The Gold Machine: Retracing colonial footsteps in Peru
Nina Halton-Hernandez

In this blend of documentary and fiction, a writer follows his bloody family history back to the Peruvian land his grandfather exploited for profit.

The Gold Machine (2022) is a dense documentary. Featuring an aging man’s poetic musings on his colonial ancestry and historical, geographical and sociological factual content, it demands attention. Writer Iain Sinclair worked on the documentary alongside director Grant Gee to adapt his 2021 book of the same name, which explores the legacy of his great-grandfather Arthur Sinclair by retracing his journey in Peru.

Towards the end of the 19th century, Arthur was sent by the Peruvian Corporation of London to discover fertile land for coffee plantations, and he documented his expedition in his imperial, diaristic book In Tropical Lands (1895). His mission ultimately contributed to the gross exploitation of the surrounding land and indigenous Ashéninka people.

Gee melds documentary and fiction in this film. A fictional writer named Andrew Norton acts as the stylistic voice of Iain Sinclair. Norton speaks from his home, a block of flats on the despairing Hastings seafront. Sinclair’s daughter Farne also features, doubling as Andrew’s daughter, and she travels to Peru for her father as a messenger and family representative (in reality, Iain also travelled to Peru with Farne). This level of disconnect, at once based on reality and divorced from it, gives Norton’s thoughts a dramatic staging in the film: “I stalked the treadmill corridors of future nightmares,” he says whilst pacing the claustrophobic Hastings block and considering his bloody family history. Perhaps Gee used a fictional character in order to pursue this overriding tone of solitary, introspective melodrama. Would it feel too stark and earnest if Iain Sinclair voiced these thoughts himself?

The Gold Machine
The Gold Machine

Sinclair is best known for his acclaimed London novel Downriver, released in 1991, which explores the stories of the Thames shores (think dark surrealism and Thatcher’s legacy). The book won him the James Tait Black Memorial Prize the year of its release and remains influential for its ominous, offbeat prose and its practice of psychogeography. In keeping with this, The Gold Machine is edited to give off a strong feeling of unease linked to the spaces captured. Shots from Peru include the distorted barbecued faces of the local delicacy Cuy, train journeys through mountainous landscapes, and the littered shores and areas inhabited by the Ashéninka. This looks like the footage of a disillusioned tourist and it is uncomfortable to watch through the eyes of the conflicted narrator. I think this is the intended effect.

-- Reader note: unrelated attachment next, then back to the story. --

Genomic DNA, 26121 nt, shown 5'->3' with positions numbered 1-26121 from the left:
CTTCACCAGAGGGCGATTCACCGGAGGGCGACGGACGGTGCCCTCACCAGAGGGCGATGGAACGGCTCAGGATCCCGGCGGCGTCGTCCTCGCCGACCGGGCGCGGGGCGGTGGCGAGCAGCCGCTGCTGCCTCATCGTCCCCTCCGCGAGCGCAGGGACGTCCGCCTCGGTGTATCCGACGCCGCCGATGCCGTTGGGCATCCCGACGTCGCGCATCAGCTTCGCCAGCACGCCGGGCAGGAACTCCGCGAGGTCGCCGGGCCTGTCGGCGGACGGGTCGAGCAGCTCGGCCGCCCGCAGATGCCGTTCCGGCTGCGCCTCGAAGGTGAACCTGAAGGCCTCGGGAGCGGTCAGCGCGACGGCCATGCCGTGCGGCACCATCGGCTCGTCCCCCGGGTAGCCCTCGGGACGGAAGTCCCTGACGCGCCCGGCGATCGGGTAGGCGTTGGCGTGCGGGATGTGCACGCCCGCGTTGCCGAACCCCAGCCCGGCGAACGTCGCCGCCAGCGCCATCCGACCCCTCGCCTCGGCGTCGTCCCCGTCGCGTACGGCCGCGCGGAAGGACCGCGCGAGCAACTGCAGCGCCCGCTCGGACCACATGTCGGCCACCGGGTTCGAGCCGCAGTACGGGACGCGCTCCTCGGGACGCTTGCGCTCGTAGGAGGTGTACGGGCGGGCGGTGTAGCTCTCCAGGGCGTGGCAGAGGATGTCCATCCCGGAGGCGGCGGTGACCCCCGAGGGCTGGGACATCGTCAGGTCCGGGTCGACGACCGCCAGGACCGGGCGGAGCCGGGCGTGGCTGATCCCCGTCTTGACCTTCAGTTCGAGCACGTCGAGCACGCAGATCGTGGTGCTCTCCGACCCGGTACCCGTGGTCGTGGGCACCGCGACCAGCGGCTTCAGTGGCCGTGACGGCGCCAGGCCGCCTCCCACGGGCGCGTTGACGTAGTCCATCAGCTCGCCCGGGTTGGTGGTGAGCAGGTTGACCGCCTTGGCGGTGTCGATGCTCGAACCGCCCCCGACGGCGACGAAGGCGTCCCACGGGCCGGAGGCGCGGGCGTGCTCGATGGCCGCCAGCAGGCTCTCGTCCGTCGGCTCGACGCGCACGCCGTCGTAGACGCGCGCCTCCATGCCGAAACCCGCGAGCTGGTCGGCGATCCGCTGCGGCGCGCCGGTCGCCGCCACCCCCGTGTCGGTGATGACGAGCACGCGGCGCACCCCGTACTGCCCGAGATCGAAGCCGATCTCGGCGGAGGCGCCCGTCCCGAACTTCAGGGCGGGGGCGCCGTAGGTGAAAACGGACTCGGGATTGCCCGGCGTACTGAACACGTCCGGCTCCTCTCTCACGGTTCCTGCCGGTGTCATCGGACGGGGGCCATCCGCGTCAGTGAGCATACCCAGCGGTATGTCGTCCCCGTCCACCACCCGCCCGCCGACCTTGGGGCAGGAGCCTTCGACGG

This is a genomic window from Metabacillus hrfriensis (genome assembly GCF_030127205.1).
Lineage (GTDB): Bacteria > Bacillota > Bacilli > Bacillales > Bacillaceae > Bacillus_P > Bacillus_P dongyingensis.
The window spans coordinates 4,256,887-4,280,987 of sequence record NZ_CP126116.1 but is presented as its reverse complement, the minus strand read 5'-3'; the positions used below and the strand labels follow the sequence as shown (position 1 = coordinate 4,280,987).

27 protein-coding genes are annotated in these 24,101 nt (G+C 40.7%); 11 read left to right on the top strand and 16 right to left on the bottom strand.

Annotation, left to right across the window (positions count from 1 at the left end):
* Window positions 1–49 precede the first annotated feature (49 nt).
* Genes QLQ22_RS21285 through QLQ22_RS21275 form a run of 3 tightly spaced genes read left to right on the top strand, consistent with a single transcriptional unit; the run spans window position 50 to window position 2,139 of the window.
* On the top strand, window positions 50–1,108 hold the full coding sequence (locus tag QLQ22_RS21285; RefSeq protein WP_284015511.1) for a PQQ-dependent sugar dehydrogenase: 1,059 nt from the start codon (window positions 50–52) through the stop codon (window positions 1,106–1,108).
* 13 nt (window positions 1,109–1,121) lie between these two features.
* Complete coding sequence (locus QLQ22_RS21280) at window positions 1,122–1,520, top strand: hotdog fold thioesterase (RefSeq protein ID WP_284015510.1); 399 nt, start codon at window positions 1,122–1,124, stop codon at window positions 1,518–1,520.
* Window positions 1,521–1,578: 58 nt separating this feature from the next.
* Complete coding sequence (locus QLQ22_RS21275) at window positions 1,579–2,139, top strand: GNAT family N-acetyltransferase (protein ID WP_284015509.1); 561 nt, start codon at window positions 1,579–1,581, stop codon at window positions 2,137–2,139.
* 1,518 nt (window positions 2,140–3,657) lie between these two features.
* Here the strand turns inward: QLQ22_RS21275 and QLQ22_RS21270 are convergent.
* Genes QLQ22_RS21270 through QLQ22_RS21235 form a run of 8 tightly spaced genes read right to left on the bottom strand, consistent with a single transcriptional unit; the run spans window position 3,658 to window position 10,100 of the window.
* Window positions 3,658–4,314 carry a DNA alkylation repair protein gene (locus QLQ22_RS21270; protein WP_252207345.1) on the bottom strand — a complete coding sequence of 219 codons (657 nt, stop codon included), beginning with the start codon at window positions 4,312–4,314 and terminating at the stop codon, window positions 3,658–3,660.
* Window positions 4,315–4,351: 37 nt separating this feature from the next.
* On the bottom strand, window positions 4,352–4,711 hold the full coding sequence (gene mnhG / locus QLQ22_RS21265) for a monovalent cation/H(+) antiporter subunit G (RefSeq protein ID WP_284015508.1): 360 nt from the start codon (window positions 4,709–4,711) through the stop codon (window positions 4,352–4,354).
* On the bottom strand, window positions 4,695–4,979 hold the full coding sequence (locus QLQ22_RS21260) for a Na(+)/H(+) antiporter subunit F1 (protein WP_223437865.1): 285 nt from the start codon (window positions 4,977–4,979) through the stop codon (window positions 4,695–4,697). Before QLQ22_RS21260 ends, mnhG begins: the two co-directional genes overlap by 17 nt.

It would be wrong to say the documentary is one-sided. The past and present are dually considered, and interviews with researchers and locals provide detail of the colonial mission to exploit the mineral-rich Peruvian land and the ensuing effects this had. We learn of the city of La Oroya which suffers from toxic lead contamination due to poor mining practices, only worsened by the shirking of responsibility by US-multinational Doe Run Peru. We also hear from the Ashéninka and their call for financial reparations. Farne presents them with copies of the original papers which show the wrongful sale of land to the Peruvian Corporation. We are left hoping that these documents prove to be the solid legal evidence needed for remediation.

Throughout these interviews and stories of damage inflicted by the global North, the voice of Norton interjects a bit too often for my taste. In these moments, a shift in mood occurs as we find ourselves back to Hastings’s haunted, introspective walls. The dark building Andrew Norton speaks from feels stuffy and tired. Is colonial guilt the sticky feeling of going nowhere? This is a question we are left to grapple with. The corridors we see Norton pace through could be a metaphor for the linear routes Arthur Sinclair and the colonisers mapped for themselves. To counteract the colonial mindset of missions and linear routes, we need to reconfigure space as expansive, generous and giving. As activism and the fight for land restitution. Gee and Sinclair would agree, however, the documentary’s stylistic gloom sometimes feels at odds with a call for action. It is a difficult but necessary task, to acknowledge dark truths whilst nourishing hopeful futures.

The Gold Machine trailer 2022 (1080p) from Hot Property Films on Vimeo.

Dartmouth Films present The Gold Machine in select cinemas from 2 September 2022.

Nina Halton-Hernandez

Nina Halton-Hernandez


Nina Halton-Hernandez is a PhD student at the University of Southampton. Her research focuses on documentary style and environmental communication around coastal regions.

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